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Where will the Nifty bottom out?


Investors are exiting everything. Crypto, Mutual Funds, Stocks, even Gold. The biggest question now in every investor’s mind is, where is the bottom?

What triggered the fall?

The Russia-Ukraine war might have put brakes on the post-Covid global market rally, but the final nail in the coffin came in the form of the Fed and RBI.

The Fed changed its stance in March 2022, when it raised the benchmark interest rate by 0.5%, following a 0.25% increase in May. More importantly, the commentary turned hawkish for the first time since 2008. Almost front-running its global peer, RBI increased the repo rate by 40 bps with an out of turn change. It also revised its inflation outlook for FY23 upwards to 5.7% from earlier 4.5%, indicating more tightening is coming.

While this fall is nowhere closer to 2008 or 2020 yet, given the surge in new Demat accounts, from 36 Million in 2018-19 to 89 Million as of Apr 2022, it is probably the most participated among all previous falls.

How do you know where is the bottom?

Nifty made its recent high of 18,614 on 19th October and is currently down by exactly -15% as of writing this.

How much more will the NIFTY fall?

To identify how close are we to the bottom, we looked at historic data.

The problem statement:

  • After a -15% fall, how much more does the NIFTY typically fall?
  • Let’s say you bought after a 15% fall, how long does it take to hit any profit target i.e. at least recover your buy price?


  • You wait for the Nifty to fall -15% from its recent peak and go long the index, no short trades.
  • Historical data from Jan 2000 to May 2022

We keep a 5% target to remove all the whipsaws and extreme short-term trades and to make some minimum profit of the trade.

With this in place, let’s look at our results. The strategy would have taken 18 trades in the last 22 years.

Investing after a 15% fall

Where will the Nifty bottom out?

*Click to enlarge

How to read the data?

  • Nifty Previous ATH: This is the Nifty’s All-time high till that particular date. For example, Nifty made an ATH of 1818 on March 31st, 2000 till it again went on to reach 2015 on March 22nd, 2004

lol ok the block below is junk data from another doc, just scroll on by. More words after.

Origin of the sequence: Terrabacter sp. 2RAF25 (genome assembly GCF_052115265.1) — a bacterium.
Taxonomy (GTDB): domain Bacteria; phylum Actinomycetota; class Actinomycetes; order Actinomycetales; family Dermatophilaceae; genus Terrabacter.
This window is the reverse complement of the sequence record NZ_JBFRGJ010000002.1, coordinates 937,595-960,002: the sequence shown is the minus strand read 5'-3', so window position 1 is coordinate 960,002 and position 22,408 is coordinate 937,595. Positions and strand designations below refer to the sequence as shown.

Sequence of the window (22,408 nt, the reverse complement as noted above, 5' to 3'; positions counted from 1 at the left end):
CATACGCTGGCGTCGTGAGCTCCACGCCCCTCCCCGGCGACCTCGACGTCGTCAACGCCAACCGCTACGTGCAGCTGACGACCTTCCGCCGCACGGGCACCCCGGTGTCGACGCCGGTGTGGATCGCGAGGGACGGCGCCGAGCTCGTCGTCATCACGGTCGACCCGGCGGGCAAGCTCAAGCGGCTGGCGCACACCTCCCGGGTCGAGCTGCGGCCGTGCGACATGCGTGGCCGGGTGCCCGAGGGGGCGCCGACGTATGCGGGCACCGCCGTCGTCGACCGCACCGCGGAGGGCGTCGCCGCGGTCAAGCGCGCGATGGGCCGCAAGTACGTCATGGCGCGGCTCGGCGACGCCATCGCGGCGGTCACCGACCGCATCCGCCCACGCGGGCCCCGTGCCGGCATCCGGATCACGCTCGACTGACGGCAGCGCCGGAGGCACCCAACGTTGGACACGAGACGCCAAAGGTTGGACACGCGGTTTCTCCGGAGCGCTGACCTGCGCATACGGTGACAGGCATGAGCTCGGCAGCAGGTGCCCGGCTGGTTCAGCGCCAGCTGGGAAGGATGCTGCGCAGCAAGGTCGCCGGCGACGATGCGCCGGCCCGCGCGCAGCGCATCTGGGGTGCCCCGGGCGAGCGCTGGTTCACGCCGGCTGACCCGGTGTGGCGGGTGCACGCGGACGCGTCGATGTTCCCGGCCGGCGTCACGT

• Entry Date & Entry Price: You got the buy signal and you initiated the trade on this day
  • Exit Date & Exit Price: You made an absolute profit of 5% and exited the trade
  • Market Bottom Value & Drawdown: After you took your trade, the market further went down to this particular level. For example in the first row, we entered when Nifty was at 1528 levels, but it went on to make a low of 1381 levels
  • Days to recover: How long it took to recover and make a profit of 5% from the trade. You can see that there are two outliers 2000 and 2008 which higher skewed the data

Where will the Nifty bottom out?


Where will the Nifty bottom out?

Ok. So the above charts are for a 5% profit target. What if you have a higher profit target? Let’s look at what happened every time you invested in Nifty fall with different profit targets?

Findings of the Study

  • The Nifty has fallen -15% almost every second year. A common occurrence.
  • After falling 15%, the NIFTY typically falls another 10%
  • After falling 15%, it takes 49 trading days to recover and generate a profit of 5%

How about other scenarios?

Along similar lines, here are the backtested results for various other drawdowns and profit estimates:

*Click here to enlarge

If you are wondering, how come on slide 10, one can have a drawdown of -49%, even investing only after Nifty fell by -30%? Whereas the overall Nifty drawdown in 2008 was only -60%?

For that my friend, we have to understand one of my favourite quotes of Deepak. A stock that was down by -90% was initially down -80% and then by -50%. Just math.

Click here to enlarge.

How to read this chart?

  • Highlighted: For a -20% fall from its recent peak, historically Nifty falls by another -7% and takes 52 trading days to recover and generate a 5% return
  • Similarly, for a -25% fall, it falls by another -4.6% and takes 17 days to generate a 5% profit.

Note how the time to rebound reduces as the NIFTY falls further from the peak, but then jumps up once the NIFTY falls 40%. This makes sense because most times the NIFTY falls under 25%, but on rare occasions it falls more than 35%, it then falls even further, and takes longer to recover.

In Short

  • 15% market falls are common. They come every other year.
  • When markets fall 15%, they typically fall another 10% before bottoming out. In the current context, that’d be around 14,195
  • They take a little over two months to recover from 15% falls
  • Falls worse than 35% are not common, but when they do happen, markets fall even further and take longer to recover

Going by sanitised metrics like medians, the probability is high that we may be closer to the bottom than the top. However, market return distributions have fat tails and so every now and then markets go far from the median. Nothing in this post is a prediction. Certainty about future market levels is good for airtime on CNBC, not for much else.

Want to backtest yourself?

Click here:

Further Reading:

On Market Timing: What if you were the luckiest investor in India?

The five most commonly held investing myths

Time the market. Sleep better.

This article is for informational purposes. This is not a recommendation to buy or sell securities. For access to premium research, model portfolios, signals for our trend-following strategy and a vibrant member forum, you can subscribe to Capitalmind Premium here.


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